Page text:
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Arizona State offensive coordinator Rob Likens searched far and wide last year, crisscrossing the country in search of a quarterback recruit who could come in and compete right away for a starting spot.
He was blown away by how many eligible candidates he found.
“Last year’s class was nice,” Likens said. “Absolutely.”
It wasn’t long ago that such a task would have felt futile. Perhaps as much as any position in football, quarterback required development. Conventional wisdom used to call for almost all signal callers to sit on the bench at first, believing they needed seasoning while awaiting their turn.
There were some exceptions, including Jared Goff starting in his first season at California in 2013. But they were few and far between.
“He was the rare guy to start [as a freshman],” said Likens, the receivers coach on Goff’s Golden Bears team in 2013. “Now you look up, there’s a new one everywhere.”
Indeed, freshman quarterbacks are suddenly on the rise. Like Darwinism on the gridiron, the organic evolution is causing the college football world to slowly adapt. Old quarterback rules are starting to go by the wayside. Natural selection is increasingly favoring the young.
“I think this is the new norm,” said Greg Biggins, a recruiting analyst for 247Sports who has been evaluating quarterback prospects from Southern California and beyond for the last 25 years. “I think we’re in that day and age where kids just, they want to play right now. That’s the goal.”
During the first half of this decade, freshman quarterbacks were still something of a novelty. Only once between 2010-14 were there even five freshmen in Power Five conferences to lead their team in throws.
But since then, a new trend has developed. In 2015, eight primary Power Five freshman quarterbacks were their school’s top passer, a class highlighted by Lamar Jackson at Louisville, Josh Rosen at UCLA, and Drew Lock at Missouri. In 2016 and 2017, five more joined the group.
Last year’s class produced another nine. The last two national championship games have been won by freshman quarterbacks (Alabama’s Tua Tagovailoa in 2017 and Clemson’s Trevor Lawrence in 2018) as well.
This season, seven Power Five rookies are currently leading their teams in passing: Jayden Daniels at ASU, Kedon Slovis at USC, Sam Howell at North Carolina, Max Duggan at Texas Christian, Ryan Hilinski at South Carolina, Bo Nix at Auburn and Garrett Shrader at Mississippi State. Combined, that group has 94 touchdowns to 33 interceptions. Five of the seven have winning records.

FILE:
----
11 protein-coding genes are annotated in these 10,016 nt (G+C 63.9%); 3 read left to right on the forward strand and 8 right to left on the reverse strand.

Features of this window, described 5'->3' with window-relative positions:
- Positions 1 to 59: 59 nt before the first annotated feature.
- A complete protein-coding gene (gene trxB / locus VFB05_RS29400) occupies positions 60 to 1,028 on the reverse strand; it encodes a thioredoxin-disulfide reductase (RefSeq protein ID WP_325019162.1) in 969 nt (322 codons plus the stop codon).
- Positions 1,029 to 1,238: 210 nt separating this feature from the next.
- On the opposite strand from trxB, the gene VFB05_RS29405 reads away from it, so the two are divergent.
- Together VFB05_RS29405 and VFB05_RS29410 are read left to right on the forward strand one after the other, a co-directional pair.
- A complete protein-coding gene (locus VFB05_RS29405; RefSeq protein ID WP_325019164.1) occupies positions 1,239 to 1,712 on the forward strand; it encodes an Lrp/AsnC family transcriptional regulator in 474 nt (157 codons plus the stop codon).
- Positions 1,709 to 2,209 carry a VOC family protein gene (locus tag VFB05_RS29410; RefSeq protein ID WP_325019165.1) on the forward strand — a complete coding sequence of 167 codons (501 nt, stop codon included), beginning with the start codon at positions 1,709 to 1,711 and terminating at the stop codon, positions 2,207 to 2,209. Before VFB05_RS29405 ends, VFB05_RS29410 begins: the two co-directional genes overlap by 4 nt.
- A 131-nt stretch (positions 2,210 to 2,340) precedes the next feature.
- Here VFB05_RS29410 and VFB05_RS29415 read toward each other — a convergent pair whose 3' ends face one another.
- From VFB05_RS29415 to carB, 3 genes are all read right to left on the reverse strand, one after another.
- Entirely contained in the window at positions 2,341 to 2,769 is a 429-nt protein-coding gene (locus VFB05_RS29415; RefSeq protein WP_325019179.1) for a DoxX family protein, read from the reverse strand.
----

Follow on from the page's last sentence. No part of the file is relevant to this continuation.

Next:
At the Group of Five level, Central Florida’s Dillon Gabriel is ninth in the nation with 2,516 passing yards, while Boise State’s Hank Bachmeier (a Murrieta Valley product) has the Broncos off to a 7-1 start.
“Maybe it’s the year-round preparation, maybe it’s the seven-on-seven, maybe it’s just the way they prepare, but you’re seeing more freshmen ready to play now than I think ever before,” Biggins said. “Quarterbacks are just more advanced when they come in as true freshmen.”
USC and ASU, who will meet in Tempe on Saturday, have moved to the forefront of this trend.
For the second straight season, the Trojans are relying on a freshman under center in Slovis, who took over the starting job after JT Daniels (a freshman starter in 2018) suffered a season-ending injury in Week 1.
The Sun Devils, meanwhile, have relied on freshman and San Bernardino native Jayden Daniels from the start of the season. Daniels’ status for Saturday’s game is reportedly in doubt (an ASU official said, “Like all players, [Daniels] will be a game-day decision”), leaving open the possibility that fellow freshman Joey Yellen, a Mission Viejo High product, could make his first start.
Either way, the Pac-12 showdown will likely be the latest matchup of opposing freshman quarterbacks — an occurrence not nearly as uncommon as it used to be.
“You look up and a lot of these guys are starting, which is incredible,” Likens said. “Obviously, these last three years, football has changed like crazy. Before that, you didn’t see [this].”